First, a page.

wiring suggestions

Discussion in 'Home Theater Projects' started by Chris Fleming, Jul 14, 2006.

  1. Chris Fleming

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    I've just made some cables using RG-6 and and some crimp on connectors. For the first time in my life, I sprang for the correct tools (connector specific cable stripper, crimper, and ends). The results were very nice. It enabled me to hang a small LCD display on the wall in the kitchen and locate the receiver in a closet. I made in-wall runs for component, stereo, and standard coax connectors with custom wall plates at each end. I also used an infra-red repeater. The results were very nice and work great!

    Anyway, the toughest part was pushing the wall plates onto the drywall ring due to the stiffness of the cable. I'm really new at this type of diy work, so I used "standard" RG-6 cable. Can anyone recommend a "softer", more pliable and flexible type of RG-6? I'm not even sure if such a cable exists, but it would make future projects MUCH easier!

    Thanks in advance for input and advice.
     
  2. Joey Skinner

    Joey Skinner Second Unit

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    Would a right angle connector like this work?
     
  3. Jason Charlton

    Jason Charlton Ambassador

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    RG-6 cable is stiff because it has a solid center conductor. Solid center conductors provide added bandwidth capacity that is important for transmitting HD content. More pliable cables, made from RG-59 and such, have a stranded center conductor that won't carry HD as well, but are much easier to work with. For a small LCD screen in the kitchen, as you describe, you may be OK with a short run of RG-59 if image quality isn't of utmost importance. Keep in mind that if the signal is split too many times upstream, you may have a significantly weaker signal to work with and a thinner cable may not cut it. Good luck with the re-wiring. I'm in the process of doing it throughout my new house and it's nice to see it all come together nice and neatly.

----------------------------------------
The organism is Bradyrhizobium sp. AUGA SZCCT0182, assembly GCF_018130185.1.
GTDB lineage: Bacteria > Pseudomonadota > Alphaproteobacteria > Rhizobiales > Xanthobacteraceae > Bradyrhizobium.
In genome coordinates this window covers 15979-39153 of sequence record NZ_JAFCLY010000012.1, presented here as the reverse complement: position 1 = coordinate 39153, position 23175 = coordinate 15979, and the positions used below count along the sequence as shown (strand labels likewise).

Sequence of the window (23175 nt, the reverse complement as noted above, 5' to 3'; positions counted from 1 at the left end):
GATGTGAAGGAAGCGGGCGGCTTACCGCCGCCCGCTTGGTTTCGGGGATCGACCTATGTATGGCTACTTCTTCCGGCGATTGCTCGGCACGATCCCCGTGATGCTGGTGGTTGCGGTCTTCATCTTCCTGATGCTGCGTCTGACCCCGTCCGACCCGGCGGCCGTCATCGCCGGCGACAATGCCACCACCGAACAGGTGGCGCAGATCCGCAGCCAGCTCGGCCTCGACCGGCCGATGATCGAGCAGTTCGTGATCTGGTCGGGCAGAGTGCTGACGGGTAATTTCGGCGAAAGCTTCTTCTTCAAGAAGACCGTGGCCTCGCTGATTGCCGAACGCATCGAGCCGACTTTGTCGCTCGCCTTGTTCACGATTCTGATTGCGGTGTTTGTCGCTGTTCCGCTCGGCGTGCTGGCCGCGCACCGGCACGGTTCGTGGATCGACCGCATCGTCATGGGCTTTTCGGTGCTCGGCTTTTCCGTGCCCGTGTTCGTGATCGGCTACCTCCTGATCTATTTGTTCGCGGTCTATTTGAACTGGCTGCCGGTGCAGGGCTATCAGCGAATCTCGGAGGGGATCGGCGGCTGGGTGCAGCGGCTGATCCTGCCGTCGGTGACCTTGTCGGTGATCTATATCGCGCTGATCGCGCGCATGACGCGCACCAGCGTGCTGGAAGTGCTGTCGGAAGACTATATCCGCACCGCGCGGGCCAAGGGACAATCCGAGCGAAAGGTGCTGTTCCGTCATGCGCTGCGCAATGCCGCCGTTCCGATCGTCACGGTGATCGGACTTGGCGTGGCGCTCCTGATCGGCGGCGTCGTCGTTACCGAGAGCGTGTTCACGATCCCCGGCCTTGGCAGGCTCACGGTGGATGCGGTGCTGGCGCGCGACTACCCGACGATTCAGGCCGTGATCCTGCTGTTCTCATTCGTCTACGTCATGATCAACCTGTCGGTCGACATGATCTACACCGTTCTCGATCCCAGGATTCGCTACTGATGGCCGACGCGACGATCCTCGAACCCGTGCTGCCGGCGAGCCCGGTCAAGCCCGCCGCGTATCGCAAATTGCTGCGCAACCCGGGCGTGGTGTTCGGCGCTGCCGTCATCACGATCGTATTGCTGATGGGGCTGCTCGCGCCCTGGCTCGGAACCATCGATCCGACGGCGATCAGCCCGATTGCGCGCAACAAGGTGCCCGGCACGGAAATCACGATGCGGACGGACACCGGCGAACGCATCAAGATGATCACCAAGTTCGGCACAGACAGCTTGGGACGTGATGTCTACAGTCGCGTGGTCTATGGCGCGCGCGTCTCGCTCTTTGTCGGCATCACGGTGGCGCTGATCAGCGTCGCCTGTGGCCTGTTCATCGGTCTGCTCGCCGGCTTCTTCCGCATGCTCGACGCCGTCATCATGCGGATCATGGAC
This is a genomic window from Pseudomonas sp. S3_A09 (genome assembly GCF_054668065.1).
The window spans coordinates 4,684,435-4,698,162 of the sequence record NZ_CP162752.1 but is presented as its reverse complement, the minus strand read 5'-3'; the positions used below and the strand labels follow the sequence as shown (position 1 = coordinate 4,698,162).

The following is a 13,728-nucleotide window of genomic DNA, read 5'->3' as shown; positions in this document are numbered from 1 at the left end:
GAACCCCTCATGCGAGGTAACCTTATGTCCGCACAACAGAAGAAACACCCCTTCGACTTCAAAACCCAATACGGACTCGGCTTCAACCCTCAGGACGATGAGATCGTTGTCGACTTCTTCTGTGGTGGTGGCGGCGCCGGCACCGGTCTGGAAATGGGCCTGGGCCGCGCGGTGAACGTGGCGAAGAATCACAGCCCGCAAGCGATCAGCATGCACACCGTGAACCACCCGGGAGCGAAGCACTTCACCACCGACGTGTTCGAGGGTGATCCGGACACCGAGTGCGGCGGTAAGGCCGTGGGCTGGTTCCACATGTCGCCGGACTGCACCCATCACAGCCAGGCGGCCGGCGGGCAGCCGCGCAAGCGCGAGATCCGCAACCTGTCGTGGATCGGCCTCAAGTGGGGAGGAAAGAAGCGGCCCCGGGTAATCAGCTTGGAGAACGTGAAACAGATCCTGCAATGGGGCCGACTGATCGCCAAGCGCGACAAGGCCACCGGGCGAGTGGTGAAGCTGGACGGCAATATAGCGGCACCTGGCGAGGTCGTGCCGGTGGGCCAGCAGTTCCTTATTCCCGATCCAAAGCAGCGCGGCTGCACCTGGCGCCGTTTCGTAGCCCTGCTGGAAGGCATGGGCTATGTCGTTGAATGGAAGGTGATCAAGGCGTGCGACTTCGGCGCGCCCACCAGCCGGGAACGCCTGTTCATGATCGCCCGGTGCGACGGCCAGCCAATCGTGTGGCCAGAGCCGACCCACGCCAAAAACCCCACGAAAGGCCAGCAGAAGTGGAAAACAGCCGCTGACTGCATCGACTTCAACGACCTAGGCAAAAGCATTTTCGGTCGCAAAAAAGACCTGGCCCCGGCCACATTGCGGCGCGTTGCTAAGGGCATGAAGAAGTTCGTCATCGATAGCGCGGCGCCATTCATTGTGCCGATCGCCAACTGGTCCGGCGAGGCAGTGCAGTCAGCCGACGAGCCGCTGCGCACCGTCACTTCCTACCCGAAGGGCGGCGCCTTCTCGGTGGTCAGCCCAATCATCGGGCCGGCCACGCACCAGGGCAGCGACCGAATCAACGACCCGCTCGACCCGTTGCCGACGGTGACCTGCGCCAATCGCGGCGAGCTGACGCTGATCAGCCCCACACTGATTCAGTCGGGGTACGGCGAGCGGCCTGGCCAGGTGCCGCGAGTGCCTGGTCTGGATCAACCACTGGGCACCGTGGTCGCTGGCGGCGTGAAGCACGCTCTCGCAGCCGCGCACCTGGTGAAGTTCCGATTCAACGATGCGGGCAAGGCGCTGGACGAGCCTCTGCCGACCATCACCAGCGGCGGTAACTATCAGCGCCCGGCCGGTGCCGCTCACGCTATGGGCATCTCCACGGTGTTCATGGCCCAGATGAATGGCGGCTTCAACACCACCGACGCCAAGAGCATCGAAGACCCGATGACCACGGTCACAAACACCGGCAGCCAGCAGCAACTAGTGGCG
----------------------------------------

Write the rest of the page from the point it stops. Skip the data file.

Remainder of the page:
-Jason
     
  4. Chris Fleming

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    Thanks for the input guys. Joey, that may possibly work if I don't have too many connections to make. I currently did 6 on a single box and plate, so its a bit crowed.

    Signal loss was my concern Jason. So I did the RG-6. I have to say that the picture-quality I'm getting is fantastic, and the completed job looks very nice. I'll probably experiment with 6 connections in a double box and plate next time. That should give me enough room to use the right-angle connectors with no problems.

    Thanks again!
     
  5. Wayne A. Pflughaupt

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    RG-59 has a solid center conductor too, but it’s thinner, as is the overall cable diameter – both of which make it more pliable and easier to route. RG-59 is fine for component video cables – many commercial cable manufacturers use it, even for professional applications (you can find plenty of examples by Googling “rg59 component video cables”).

    However, RG-6 should be used for RF satellite or CATV feeds. That’s where RG-6’s bandwidth capabilities are needed.

    Regards,
    Wayne A. Pflughaupt
     
  6. Grant B

    Grant B Producer

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    One thing to add to Wayne's info. I once accidently used RG-59 between a dish and a satellite reciever. The reciever went into protection mode since it looked like a dead short at that freq.
    Luckily I got it to reset and changed the coax to RG-6. But for normal Audio or Video it should work just fine!
    Grant
     
  7. Chris Fleming

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    Thanks Wayne and Grant. To recap what you've both just explained. If I'm putting the receiver (sat or cable) in a closet, it is okay to use RG-59 to run the component video connections between the receiver and the display. However, the feed from the satellite to the receiver should be RG-6.

    I can deal with that, and the more flexible RG-59 will be much easier to mount my wall plates with.

    Thanks!
     

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